Northern Ireland

McCausland accused over Girdwood development plan

Nelson McCausland
Image caption A lawyer for Mr McCausland rejected the allegations

Social Development Minister Nelson McCausland has been criticised in court over plans for regeneration of a former army base in north Belfast.

Plans for 200 new homes on the Girdwood barracks site were approved by the then minister Alex Attwood in 2011.

However, these plans were later reversed by Mr McCausland who announced another proposal in 2012.

A lawyer for Mr McCausland rejected the allegations made in Belfast's High Court.

The court heard claims that Mr McCausland tried to block housing development on the former Girdwood Barracks site for improper political reasons and to counter the decline of Protestants in the area.

The claims were made as a nationalist single mother who has been on the social housing waiting list for 12 years won legal permission to mount a challenge to the scheme announced last May.

Her lawyers want the new plan quashed and declared unlawful for allegedly breaching equality guidelines.

A scheme announced under former SDLP Social Development Minister Alex Attwood in 2011 was to have involved building 200 homes on the site.

However, after Mr McCausland took office revised proposals were announced which would see sport and educational facilities in the area.

Housing numbers were also to be reduced, with the court hearing that 50 may be built.

Launching the judicial review challenge, a lawyer argued there was ample evidence that Mr McCausland made his opposition to the original plans known before he was appointed minister.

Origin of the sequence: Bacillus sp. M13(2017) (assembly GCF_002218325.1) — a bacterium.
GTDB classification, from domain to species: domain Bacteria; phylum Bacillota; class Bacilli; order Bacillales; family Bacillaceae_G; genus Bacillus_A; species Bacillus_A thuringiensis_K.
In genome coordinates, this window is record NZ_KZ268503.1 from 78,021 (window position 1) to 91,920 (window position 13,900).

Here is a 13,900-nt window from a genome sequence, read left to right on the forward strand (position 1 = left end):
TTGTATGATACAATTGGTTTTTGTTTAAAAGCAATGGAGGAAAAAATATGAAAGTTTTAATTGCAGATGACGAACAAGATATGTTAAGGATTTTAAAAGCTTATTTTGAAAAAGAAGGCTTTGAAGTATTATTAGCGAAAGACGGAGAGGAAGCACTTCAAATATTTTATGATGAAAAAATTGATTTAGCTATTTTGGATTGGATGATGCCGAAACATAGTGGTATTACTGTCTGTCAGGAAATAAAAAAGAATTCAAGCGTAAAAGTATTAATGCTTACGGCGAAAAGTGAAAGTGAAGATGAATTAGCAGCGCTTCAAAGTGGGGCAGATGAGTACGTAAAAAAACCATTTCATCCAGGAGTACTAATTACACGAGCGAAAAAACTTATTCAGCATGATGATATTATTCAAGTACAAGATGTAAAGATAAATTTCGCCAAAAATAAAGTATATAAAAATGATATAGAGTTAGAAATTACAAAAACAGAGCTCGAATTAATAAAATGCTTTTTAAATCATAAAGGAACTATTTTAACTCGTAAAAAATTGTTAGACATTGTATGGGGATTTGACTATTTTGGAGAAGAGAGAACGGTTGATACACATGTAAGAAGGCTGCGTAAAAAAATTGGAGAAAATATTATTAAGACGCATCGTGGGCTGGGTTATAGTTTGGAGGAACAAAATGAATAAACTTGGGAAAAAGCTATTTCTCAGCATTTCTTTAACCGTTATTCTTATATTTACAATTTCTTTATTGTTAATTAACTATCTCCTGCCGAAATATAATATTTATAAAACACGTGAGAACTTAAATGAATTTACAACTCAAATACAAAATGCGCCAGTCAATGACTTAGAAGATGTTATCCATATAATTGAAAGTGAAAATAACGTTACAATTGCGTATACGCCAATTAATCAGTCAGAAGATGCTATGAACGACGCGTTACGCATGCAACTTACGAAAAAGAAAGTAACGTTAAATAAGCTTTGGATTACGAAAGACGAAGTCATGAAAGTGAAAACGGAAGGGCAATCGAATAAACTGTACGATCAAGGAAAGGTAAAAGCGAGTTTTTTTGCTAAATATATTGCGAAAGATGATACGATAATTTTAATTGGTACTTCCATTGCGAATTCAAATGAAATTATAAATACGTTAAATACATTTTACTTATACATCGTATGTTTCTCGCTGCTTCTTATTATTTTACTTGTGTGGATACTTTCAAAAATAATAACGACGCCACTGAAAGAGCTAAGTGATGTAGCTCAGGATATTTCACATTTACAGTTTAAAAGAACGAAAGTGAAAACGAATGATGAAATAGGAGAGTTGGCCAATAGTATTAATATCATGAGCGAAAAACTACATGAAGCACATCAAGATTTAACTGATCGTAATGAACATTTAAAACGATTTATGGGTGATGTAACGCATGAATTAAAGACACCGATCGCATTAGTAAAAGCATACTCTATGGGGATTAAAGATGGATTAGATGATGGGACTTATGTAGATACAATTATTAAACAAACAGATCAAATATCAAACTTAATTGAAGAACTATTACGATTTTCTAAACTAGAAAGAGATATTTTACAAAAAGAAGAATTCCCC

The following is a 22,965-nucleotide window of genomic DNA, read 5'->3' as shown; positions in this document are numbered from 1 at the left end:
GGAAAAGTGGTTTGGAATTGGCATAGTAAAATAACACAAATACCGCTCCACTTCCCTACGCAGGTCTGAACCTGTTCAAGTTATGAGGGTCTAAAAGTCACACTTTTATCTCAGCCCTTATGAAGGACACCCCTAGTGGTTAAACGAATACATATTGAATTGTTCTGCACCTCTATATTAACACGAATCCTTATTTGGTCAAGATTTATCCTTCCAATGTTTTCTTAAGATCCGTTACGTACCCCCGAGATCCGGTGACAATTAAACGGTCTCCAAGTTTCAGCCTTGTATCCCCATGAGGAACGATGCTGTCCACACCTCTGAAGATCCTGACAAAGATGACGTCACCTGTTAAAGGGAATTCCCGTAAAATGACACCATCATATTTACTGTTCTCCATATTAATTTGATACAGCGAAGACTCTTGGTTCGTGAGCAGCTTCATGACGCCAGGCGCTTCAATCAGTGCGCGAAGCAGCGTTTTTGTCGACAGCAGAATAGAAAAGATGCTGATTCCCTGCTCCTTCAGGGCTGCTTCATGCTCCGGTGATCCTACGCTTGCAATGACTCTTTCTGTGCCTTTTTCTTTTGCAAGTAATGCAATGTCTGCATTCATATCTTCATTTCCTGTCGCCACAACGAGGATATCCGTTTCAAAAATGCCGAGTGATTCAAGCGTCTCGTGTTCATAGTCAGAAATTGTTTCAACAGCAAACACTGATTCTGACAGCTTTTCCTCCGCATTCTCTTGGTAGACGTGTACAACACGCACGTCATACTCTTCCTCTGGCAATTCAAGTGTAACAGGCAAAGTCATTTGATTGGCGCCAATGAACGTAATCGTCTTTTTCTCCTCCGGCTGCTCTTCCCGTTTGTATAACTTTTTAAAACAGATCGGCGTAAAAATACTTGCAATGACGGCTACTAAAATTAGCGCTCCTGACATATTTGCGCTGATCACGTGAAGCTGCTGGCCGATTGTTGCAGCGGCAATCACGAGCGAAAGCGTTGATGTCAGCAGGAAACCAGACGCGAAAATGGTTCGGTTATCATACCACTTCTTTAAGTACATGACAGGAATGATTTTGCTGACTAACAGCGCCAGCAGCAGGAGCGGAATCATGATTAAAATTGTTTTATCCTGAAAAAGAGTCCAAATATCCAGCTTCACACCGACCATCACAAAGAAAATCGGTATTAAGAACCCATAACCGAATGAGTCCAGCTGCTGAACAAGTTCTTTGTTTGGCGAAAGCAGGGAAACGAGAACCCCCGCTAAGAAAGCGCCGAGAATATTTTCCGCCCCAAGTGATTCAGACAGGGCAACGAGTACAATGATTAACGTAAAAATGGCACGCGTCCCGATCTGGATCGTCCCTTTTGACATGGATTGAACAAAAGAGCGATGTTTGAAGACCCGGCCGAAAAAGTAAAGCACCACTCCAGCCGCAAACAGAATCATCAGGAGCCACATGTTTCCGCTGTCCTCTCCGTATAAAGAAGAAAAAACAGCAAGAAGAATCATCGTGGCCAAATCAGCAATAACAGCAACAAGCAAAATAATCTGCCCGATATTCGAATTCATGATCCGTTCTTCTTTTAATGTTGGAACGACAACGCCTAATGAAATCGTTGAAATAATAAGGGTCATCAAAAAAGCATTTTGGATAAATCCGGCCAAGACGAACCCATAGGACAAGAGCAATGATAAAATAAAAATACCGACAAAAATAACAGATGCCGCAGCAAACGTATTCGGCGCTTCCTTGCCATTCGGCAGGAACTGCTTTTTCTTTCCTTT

"The simple reason for the decision was he didn't want 200 Catholic families moving into this area," the barrister claimed.

"The minister's decision was motivated by improper collateral purposes: a restriction of the expansion of the Catholic population in north Belfast and to counter the decline of the Protestant population."

A lawyer who represented the minister in court, rejected the allegations of improper motivation.

He told the court the May 2012 decision was in line with the original masterplan five years previously, and that it was Mr McCausland's SDLP predecessors who had strayed from the blueprint.

"It was a perfectly proper act to stop what was considered to be out of step with the agreed proposals and reinstate something that was in keeping with them," he said.

He also said that housing provision was only one of the aims of regenerating the former army barracks.

Mr Justice Treacy granted leave to seek a judicial review after ruling that an arguable case had been established.

"This is a very important case and it raises interesting issues," he said.

A full two-day hearing was listed for June.

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